#Login Register
The Vigilant Citizen Forums

Did Paul invent Christianity?

09-23-2015, 11:41 AM #1
Status: Offline Posts:1,310 Likes Received:944
“Is it true that much of Christianity is based on the ideas of Paul rather than on the original teachings of Jesus?  My professor said that for centuries Christianity has been distorted by the church.”  I was speaking to a campus Christian group at a secular university on the East coast.  Several students in attendance from another college indicated that they had heard this opinion in the classroom as well. 

The origin and content of the Gospel message is an important issue.  Some assume that Jesus’ Sermon on the Mount (Matthew 5-7) gives us the summation of Jesus’ teachings.  Love your neighbor.  Feed the poor.  That just about covers it.  Skeptics say things like, “Jesus never mentioned homosexuality,” or “Show me where Jesus ever said that women shouldn’t be pastors!” 

Before we get to the subject of Paul, let’s think of the Biblical content in three ways:  There are the Jewish Scriptures (comprising the Old Testament); the actual words of Jesus recorded in the Gospels (all of which are God’s Word, because Jesus is Deity); and everything else in the New Testament besides the sayings of Jesus.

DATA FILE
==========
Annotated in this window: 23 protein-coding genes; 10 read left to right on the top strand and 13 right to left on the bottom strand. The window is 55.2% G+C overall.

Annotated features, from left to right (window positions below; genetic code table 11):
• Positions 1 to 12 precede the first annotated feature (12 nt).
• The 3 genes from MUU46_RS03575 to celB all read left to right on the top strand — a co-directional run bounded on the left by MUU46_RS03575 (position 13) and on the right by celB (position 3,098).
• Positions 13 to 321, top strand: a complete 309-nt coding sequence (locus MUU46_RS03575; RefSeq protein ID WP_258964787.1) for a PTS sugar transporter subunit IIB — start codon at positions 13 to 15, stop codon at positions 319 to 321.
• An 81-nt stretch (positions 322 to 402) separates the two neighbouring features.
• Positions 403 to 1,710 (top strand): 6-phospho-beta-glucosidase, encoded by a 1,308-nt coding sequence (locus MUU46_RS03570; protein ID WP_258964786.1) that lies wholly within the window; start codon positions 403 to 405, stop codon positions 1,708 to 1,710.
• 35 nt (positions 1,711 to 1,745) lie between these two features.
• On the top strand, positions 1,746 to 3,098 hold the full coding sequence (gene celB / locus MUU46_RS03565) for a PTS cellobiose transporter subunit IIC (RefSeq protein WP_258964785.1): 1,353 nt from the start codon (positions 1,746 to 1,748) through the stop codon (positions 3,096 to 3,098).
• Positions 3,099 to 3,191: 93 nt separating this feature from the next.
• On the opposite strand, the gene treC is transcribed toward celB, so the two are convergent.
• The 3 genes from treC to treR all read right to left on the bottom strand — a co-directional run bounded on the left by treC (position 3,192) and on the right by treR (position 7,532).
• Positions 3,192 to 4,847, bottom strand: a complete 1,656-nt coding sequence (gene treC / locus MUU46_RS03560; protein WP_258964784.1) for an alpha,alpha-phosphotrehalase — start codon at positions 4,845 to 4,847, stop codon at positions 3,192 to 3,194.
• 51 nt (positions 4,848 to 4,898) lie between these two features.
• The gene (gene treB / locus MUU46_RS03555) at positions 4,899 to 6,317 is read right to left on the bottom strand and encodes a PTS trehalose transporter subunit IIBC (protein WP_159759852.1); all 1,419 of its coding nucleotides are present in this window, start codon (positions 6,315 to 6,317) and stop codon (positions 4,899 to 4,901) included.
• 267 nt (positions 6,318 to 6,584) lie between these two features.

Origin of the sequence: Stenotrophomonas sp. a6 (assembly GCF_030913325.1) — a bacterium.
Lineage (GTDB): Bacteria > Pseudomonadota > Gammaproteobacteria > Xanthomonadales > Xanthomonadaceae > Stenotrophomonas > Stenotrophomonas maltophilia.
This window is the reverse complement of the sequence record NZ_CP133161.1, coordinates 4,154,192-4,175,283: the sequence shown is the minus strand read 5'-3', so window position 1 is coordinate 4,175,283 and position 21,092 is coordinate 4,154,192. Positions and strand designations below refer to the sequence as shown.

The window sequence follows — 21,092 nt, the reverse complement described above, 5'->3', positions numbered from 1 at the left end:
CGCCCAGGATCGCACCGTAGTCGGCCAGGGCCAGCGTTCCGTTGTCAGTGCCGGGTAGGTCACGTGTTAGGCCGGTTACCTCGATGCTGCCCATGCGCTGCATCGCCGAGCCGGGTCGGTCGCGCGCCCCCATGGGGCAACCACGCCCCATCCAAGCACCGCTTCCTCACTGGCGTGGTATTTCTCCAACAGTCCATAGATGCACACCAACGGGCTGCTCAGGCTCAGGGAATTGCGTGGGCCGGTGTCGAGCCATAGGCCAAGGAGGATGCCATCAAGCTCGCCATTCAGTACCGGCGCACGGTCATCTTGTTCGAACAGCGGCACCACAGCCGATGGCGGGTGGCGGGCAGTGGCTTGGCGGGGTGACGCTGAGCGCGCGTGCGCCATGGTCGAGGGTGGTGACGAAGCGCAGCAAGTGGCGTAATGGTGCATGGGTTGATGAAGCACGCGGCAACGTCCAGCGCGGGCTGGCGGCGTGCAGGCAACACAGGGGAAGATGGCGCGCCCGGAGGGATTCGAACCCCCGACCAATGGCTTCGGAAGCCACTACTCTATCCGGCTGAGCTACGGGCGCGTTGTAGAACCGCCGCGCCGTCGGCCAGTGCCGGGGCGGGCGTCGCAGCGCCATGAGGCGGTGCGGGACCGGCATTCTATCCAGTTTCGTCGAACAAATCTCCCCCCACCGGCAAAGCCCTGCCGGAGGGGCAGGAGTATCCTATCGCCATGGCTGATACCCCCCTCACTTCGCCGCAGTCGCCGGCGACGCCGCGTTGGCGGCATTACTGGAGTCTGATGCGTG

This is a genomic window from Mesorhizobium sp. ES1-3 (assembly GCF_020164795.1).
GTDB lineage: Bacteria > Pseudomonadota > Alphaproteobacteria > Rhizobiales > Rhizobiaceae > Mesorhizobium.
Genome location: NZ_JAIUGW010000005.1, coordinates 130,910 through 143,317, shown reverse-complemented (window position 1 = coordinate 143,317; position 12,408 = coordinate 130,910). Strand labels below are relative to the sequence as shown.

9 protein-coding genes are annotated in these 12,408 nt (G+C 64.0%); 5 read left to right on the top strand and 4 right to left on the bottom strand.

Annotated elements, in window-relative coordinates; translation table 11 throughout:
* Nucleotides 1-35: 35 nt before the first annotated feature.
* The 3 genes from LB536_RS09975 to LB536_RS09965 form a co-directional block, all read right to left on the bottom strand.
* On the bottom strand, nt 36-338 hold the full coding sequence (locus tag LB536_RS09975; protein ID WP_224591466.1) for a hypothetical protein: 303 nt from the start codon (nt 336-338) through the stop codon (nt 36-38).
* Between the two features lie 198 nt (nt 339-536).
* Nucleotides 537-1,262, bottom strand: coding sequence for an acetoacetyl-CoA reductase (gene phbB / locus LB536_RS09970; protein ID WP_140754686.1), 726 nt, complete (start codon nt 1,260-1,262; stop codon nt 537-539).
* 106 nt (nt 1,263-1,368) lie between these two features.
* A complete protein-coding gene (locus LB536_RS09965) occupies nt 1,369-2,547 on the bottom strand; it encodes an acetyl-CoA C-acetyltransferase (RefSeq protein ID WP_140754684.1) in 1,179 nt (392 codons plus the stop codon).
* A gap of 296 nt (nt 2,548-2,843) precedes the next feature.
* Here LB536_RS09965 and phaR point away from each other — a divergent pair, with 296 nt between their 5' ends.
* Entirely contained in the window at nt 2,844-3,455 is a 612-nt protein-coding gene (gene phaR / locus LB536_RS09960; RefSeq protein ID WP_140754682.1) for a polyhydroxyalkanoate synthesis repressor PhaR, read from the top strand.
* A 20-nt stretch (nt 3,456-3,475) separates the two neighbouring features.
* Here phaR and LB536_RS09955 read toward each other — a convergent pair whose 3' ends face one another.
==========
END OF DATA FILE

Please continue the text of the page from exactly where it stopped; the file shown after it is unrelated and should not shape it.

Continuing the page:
Jesus said that He had not come to abolish the teachings of the Old Testament, but to fulfill them (Matthew 5:43).  In the four Gospels we see that Jesus quoted the Old Testament hundreds of times, and taught that the authority of Scripture was timeless (Matthew 24:35, John 10:35).  Jesus also promised His disciples, that “the Holy Spirit, whom the Father will send in my name, will teach you all things and will remind you of everything I have said to you” (John 14:26).  Thus, Christ affirmed the Old Testament, and made provision for creation of the New Testament.  Jesus, in effect, has put his seal of approval on the Bible.

Let’s get back to the question of whether or not the apostle Paul “invented” or distorted Christianity.  Saul of Tarsus- a passionate persecutor of the church – became Paul the believer about AD 35.  The book of Acts (written by Luke) records Paul’s salvation experience in chapters 9, 22, and 26.  In his own writings, Paul also explains his conversion to faith (I Corinthians 9:1, 15:3-8, and Galatians 1:11-18).  From about AD 48 until his death around AD 68, Paul wrote at least 13 of the New Testament’s books.